DataFrame.row(index: int | None = None, *, by_predicate: Expr | None = None, named: Literal[False] = False) tuple[Any, ...][source]#
DataFrame.row(index: int | None = None, *, by_predicate: Expr | None = None, named: Literal[True]) dict[str, Any]

Get the values of a single row, either by index or by predicate.


Row index.


Select the row according to a given expression/predicate.


Return a dictionary instead of a tuple. The dictionary is a mapping of column name to row value. This is more expensive than returning a regular tuple, but allows for accessing values by column name.

Tuple (default) or dictionary of row values.


You should NEVER use this method to iterate over a DataFrame; if you absolutely require row-iteration you should strongly prefer iter_rows() instead.

See also


Row iterator over frame data (does not materialise all rows).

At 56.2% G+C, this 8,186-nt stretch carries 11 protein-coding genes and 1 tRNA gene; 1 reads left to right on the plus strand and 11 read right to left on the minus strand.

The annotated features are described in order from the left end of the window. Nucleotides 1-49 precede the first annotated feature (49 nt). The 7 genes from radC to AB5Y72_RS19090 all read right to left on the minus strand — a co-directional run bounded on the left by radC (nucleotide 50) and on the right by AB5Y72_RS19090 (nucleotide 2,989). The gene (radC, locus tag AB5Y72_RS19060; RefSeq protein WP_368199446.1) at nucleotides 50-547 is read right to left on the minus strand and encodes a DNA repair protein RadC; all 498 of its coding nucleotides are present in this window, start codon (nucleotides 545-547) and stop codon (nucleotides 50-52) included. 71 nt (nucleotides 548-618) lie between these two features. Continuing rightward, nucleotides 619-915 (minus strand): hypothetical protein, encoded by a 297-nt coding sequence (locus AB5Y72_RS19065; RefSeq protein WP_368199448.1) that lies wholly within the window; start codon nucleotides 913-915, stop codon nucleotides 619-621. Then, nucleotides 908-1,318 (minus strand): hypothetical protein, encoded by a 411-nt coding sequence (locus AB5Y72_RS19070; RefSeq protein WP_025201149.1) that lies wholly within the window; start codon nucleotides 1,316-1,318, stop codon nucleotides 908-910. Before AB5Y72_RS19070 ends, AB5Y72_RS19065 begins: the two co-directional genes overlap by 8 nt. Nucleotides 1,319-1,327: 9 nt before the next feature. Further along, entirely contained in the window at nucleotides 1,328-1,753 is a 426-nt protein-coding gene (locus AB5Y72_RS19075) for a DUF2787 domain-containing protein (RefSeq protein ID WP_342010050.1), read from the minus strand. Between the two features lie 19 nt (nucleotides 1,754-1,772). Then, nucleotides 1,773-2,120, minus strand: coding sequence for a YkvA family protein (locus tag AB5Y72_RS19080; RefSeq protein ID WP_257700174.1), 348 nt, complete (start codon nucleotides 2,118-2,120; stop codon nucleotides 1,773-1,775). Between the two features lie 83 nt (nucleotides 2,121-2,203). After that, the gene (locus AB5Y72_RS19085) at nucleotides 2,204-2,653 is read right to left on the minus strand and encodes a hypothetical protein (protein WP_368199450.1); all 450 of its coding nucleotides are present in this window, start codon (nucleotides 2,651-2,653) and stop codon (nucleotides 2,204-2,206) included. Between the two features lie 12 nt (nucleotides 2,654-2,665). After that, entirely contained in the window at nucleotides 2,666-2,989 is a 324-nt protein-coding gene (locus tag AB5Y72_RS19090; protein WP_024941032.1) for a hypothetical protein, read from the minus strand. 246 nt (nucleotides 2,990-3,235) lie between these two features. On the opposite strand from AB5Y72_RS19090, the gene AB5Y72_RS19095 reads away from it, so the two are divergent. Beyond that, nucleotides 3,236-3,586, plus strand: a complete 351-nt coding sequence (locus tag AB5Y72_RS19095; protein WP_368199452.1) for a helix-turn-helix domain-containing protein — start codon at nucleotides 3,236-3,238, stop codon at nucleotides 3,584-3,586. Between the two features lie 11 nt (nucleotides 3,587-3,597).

Materialises all frame data as a list of rows.


The index and by_predicate params are mutually exclusive. Additionally, to ensure clarity, the by_predicate parameter must be supplied by keyword.

When using by_predicate it is an error condition if anything other than one row is returned; more than one row raises TooManyRowsReturned, and zero rows will raise NoRowsReturned (both inherit from RowsException).


Specify an index to return the row at the given index as a tuple.

>>> df = pl.DataFrame(
...     {
...         "foo": [1, 2, 3],
...         "bar": [6, 7, 8],
...         "ham": ["a", "b", "c"],
...     }
... )
>>> df.row(2)
(3, 8, 'c')

Specify named=True to get a dictionary instead with a mapping of column names to row values.

>>> df.row(2, named=True)
{'foo': 3, 'bar': 8, 'ham': 'c'}

Use by_predicate to return the row that matches the given predicate.

>>> df.row(by_predicate=(pl.col("ham") == "b"))
(2, 7, 'b')